This silver communion cup, made around 1715 by English silversmith John Dixwell for the First Church of Deerfield, Massachusetts, was likely used in a Puritan communion service.
Communion in Deerfield would have looked something like this: the congregation gathered in the meetinghouse, sitting in pews facing the minister at the center of the room. Stepping down from the pulpit to the communion table, the minister blessed a flagon of wine, symbolizing the blood of Christ, and poured its contents into an array of silver vessels, including this two-handled cup. Deacons carried the cups of wine to the ends of the pews. One by one, those members of the congregation who had been declared fit to take communion passed the cup along the pews. They drank and meditated on the body of Jesus Christ and on the body of the congregation.
Behind this ritual lurked the shadow of another, the Catholic mass, in which a priest consecrated wafers and wine, transforming them into the body and blood of Christ. In the Puritan communion service, the substance that communicants ingested was merely a metaphor; in the Catholic Mass, communicants consumed the product of a miracle called transubstantiation. Although Puritans designed their service in direct opposition to the mass (and similar Anglican practices back in England), its practitioners’ version of the Lord’s Supper had more in common with the mass than Puritans wanted to admit. The silver communion cup embodied the tensions that Puritans faced in their religious experiment in New England. The cup fostered community as it enabled bodily contact between communicants and Christ. At the same time, however, communion ritualistically excluded outsiders. These tensions took on a fierce urgency as the Puritans warred with their French Catholic neighbors to the north in Canada.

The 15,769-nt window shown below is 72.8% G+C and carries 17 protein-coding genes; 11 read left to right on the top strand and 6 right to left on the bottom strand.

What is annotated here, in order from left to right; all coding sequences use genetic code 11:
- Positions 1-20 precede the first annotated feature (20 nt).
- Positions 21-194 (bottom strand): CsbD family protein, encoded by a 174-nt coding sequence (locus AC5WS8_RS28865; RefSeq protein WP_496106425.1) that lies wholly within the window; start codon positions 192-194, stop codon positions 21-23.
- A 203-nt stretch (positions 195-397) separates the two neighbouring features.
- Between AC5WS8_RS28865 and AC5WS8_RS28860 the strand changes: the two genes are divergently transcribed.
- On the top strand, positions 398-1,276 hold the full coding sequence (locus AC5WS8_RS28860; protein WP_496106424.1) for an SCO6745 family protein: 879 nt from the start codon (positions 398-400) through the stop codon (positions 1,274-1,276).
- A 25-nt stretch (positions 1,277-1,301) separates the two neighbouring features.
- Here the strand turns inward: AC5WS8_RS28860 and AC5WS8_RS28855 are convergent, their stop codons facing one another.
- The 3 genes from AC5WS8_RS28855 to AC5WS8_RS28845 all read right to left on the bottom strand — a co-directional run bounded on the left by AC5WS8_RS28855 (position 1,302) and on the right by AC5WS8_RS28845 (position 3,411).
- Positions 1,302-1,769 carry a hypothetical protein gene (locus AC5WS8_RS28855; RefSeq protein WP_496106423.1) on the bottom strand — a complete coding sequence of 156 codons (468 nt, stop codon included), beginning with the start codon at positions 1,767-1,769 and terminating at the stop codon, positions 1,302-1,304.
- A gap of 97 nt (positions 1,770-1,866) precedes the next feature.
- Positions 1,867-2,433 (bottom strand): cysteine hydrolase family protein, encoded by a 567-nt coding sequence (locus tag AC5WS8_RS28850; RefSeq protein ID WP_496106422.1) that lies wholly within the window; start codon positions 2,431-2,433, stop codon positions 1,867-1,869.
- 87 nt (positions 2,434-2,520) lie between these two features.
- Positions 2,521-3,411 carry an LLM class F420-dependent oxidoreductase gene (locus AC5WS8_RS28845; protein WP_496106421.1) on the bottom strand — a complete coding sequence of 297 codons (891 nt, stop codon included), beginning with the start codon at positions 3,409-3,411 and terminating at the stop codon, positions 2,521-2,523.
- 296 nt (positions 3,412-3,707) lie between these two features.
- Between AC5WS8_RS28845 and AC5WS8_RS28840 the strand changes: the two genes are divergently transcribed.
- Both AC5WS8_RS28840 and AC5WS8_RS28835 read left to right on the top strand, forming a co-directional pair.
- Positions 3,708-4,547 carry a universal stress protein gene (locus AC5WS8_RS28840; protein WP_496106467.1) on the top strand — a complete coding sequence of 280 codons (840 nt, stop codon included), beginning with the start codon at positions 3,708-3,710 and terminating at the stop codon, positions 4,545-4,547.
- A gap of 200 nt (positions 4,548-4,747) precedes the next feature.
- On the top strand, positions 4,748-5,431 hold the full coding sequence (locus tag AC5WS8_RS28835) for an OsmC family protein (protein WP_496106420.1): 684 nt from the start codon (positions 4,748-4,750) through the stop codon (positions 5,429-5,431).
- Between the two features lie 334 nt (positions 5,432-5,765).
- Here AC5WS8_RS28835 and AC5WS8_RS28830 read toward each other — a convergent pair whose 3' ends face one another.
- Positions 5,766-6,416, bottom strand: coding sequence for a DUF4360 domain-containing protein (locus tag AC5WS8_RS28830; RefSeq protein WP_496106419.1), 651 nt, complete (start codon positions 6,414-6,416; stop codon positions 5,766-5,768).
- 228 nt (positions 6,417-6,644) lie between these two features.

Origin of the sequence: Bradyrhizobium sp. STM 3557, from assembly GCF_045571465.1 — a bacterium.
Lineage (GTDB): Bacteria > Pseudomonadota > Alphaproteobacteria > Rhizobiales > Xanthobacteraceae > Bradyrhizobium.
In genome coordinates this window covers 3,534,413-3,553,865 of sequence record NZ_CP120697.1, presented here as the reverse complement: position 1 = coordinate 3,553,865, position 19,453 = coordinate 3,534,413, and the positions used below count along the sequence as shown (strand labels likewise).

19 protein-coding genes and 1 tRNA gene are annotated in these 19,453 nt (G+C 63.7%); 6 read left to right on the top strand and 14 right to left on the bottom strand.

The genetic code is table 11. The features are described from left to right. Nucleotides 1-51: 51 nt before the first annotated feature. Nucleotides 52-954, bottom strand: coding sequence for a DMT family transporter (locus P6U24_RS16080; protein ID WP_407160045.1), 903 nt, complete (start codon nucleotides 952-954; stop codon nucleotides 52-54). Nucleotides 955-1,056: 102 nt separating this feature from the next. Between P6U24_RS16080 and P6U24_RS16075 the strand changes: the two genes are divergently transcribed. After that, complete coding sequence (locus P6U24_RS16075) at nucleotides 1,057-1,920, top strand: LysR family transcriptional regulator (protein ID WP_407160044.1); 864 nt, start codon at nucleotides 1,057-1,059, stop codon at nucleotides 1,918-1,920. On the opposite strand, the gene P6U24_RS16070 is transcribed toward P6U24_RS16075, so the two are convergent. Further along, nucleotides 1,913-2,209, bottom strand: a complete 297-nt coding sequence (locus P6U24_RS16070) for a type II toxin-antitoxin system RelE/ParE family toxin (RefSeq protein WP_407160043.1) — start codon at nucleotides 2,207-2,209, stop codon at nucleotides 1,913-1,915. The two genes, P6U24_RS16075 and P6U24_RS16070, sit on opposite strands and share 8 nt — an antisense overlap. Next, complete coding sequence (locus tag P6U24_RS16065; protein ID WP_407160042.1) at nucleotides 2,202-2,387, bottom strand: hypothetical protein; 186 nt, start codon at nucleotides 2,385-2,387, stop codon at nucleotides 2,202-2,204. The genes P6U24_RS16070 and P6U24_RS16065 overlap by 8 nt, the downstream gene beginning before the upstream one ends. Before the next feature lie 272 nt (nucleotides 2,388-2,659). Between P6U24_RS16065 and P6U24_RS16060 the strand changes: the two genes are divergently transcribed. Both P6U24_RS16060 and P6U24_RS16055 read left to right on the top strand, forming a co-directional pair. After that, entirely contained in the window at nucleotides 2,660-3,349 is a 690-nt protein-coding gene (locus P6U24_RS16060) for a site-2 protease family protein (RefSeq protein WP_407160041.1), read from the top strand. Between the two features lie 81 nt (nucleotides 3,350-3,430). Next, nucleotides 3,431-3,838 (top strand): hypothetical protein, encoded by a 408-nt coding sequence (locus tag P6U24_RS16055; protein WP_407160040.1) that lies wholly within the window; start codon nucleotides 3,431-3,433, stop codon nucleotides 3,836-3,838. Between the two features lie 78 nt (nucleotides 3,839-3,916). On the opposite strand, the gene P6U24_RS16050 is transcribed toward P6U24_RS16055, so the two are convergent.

The Dixwell communion cup forged ties between the bodies of communicants and the body of Christ. It fit easily in the hand, with two handles that allowed communicants to pass it along the pew. Other Puritan vessels of the time would have been more difficult to hand down the pew, as they had only one handle or none at all. The Dixwell cup was designed to be handled by large groups of people, without any spilling of wine; however, the sheer delicacy of the handles (likely replaced at a later date) still encouraged users to grasp it carefully. In the Catholic mass, the priest placed consecrated wafers on the tongues of believers. By contrast, the Puritan communion service, in a manifestation of the priesthood of all believers, granted the communicant direct contact with the blood of Christ: communicants raised the lip of the cup to their own lips and drank.
Made to be touched, the communion cup both facilitated contact between bodies and formed a body of its own. Bodies are vessels, containers of viscera, and the communion cup enclosed a substance that purported to be the essence of life itself. As a metal, silver warms in contact with heat. Puritan communicants would have warmed the communion cup, and maybe the wine within, with their hands as they passed the cup down the pew. The cup and the wine sloshing within might have felt like a pulsing, living thing. Even so, the handles of the Dixwell cup prevented users from touching the body of the cup, much less the precious wine within; the contact between the body of the consumed and the body of the consumer was well-regulated.